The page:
According to the American Red Cross, a 150-180 lb. adult will have approximately 1.2-1.5 gallons (or 10 units) of blood in their body, comprising approximately 10 percent of an adult’s weight. Having arrived at Natividad nearly exsanguinated, Steve was in dire need of a transfusion. During his hospital stay, he would receive 13 units of plasma, 18 units of packed red blood cells and two units of platelets. The experience has changed his perception of blood donation and blood donors.
“I was lucky in that anonymous, good Samaritan blood donors had done the selfless work of giving of themselves to save a stranger.”
In the U.S., the need for blood is constant with someone needing blood on average every two seconds. The blood supply is nearly always chasing demand, as, like Steve used to, many Americans don’t make blood donation a priority in their day-to-day lives. In recent years, largely due to upheaval caused by the COVID-19 pandemic, organizations like the Red Cross have faced blood shortage emergencies and struggled to motivate the public to roll up their sleeves when lockdowns were prevalent and open blood drives were scarce. Even today, when much of American life has found its post-Covid pace, it can still be a challenge to stock the shelves with an adequate supply of blood and blood products. Steve wants to change that and is using his story to inspire others into action.
“I have a great support system – just unmatched.”
Following his ordeal in June, Steve’s family, friends and community rallied around him, delivering meals, offering support, and in August, donating at a Red Cross blood drive in his honor. Later in October, Steve and his wife Brita hosted a thank-you picnic for everyone who played a part in his rescue and recovery: the Natividad medical staff, friends, family, church members, members of his running, swimming and cycling groups. In all, about 200 people turned out for Steve and Brita; also in attendance was a to-scale cardboard cutout of the great white shark. In a group photo from that day, the cutout is held up in front by nine people. It is an enormous animal.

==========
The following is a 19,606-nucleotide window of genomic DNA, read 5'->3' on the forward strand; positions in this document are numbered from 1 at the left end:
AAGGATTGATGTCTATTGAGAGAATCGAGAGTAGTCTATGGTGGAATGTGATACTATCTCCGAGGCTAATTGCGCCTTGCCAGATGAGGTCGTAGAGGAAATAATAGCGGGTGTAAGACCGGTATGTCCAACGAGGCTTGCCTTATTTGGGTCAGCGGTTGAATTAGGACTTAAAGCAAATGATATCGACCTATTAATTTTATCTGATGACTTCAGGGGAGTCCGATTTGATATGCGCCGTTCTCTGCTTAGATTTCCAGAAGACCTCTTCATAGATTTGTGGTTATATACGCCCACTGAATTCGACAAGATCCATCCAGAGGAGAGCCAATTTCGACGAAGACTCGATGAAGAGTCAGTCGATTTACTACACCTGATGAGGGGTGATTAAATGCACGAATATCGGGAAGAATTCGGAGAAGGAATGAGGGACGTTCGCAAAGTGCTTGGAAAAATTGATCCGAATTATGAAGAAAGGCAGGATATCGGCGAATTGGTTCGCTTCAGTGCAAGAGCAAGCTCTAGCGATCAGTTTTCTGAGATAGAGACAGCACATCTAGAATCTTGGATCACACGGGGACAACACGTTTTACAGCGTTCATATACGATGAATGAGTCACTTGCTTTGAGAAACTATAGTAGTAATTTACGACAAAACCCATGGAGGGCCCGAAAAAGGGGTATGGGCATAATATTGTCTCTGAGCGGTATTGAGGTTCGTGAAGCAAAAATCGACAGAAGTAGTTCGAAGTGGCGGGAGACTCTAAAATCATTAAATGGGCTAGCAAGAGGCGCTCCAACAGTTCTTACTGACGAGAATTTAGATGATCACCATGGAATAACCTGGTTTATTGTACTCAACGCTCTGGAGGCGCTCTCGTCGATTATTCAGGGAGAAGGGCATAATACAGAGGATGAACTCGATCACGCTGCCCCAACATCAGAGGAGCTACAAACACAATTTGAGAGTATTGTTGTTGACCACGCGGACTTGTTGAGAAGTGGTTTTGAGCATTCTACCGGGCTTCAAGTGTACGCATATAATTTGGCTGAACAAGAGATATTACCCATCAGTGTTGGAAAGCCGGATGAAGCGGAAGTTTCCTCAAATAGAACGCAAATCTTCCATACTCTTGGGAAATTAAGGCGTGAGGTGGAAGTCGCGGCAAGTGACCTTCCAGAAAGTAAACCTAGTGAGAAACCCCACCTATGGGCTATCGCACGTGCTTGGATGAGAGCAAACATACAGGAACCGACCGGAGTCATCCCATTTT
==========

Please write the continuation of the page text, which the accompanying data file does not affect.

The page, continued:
During the picnic, Steve asked the group how many were blood donors.
“Lots and lots of hands went up,” he recalled. He followed that up by asking those with their hands raised how many had given five or more gallons of blood. Three hands stayed up, including Steve’s brother-in-law.
Now more than six months later from that fateful day, Steve continues to make steady progress with his recovery. He attends physical therapy twice per week and is navigating the transition from using special leg braces to walking with supportive poles. His muscles have healed and are getting stronger; his nerves will take longer to recover. That he was in excellent shape before the incident has proven to be a huge advantage for both his survival and recovery. Still, Steve credits his rescuers, the Natividad medical team and the anonymous blood donors for making his survival possible.
“The unnamed heroes these days, in most trauma cases, it’s the blood donors,” he said.
A second blood drive in Steve’s honor is scheduled for January 12 in Pacific Grove. The three then-strangers who pulled him to safety on June 22, Heath, Paul and Aimee, will be recognized at the drive with Lifesaving Awards on behalf of the Red Cross for their heroism. Steve will be in attendance, and he hopes he’ll be cleared to donate blood – his first donation following the shark bite, and hopefully one of many donations he plans to make moving forward.
When asked what he’d tell someone considering making a blood donation, he paused for a moment.
“It’s easy to say, ‘It could be you.’ You should donate blood because some day you might need it. But that’s not the right answer.” He paused again.
“We are best when we take care of each other, when we come together as a community, take care of each other, and love one another,” he said, emotion giving his voice a husky depth. “We do that when we give blood. I can’t think of a more tangible, meaningful, important way of caring for each other.”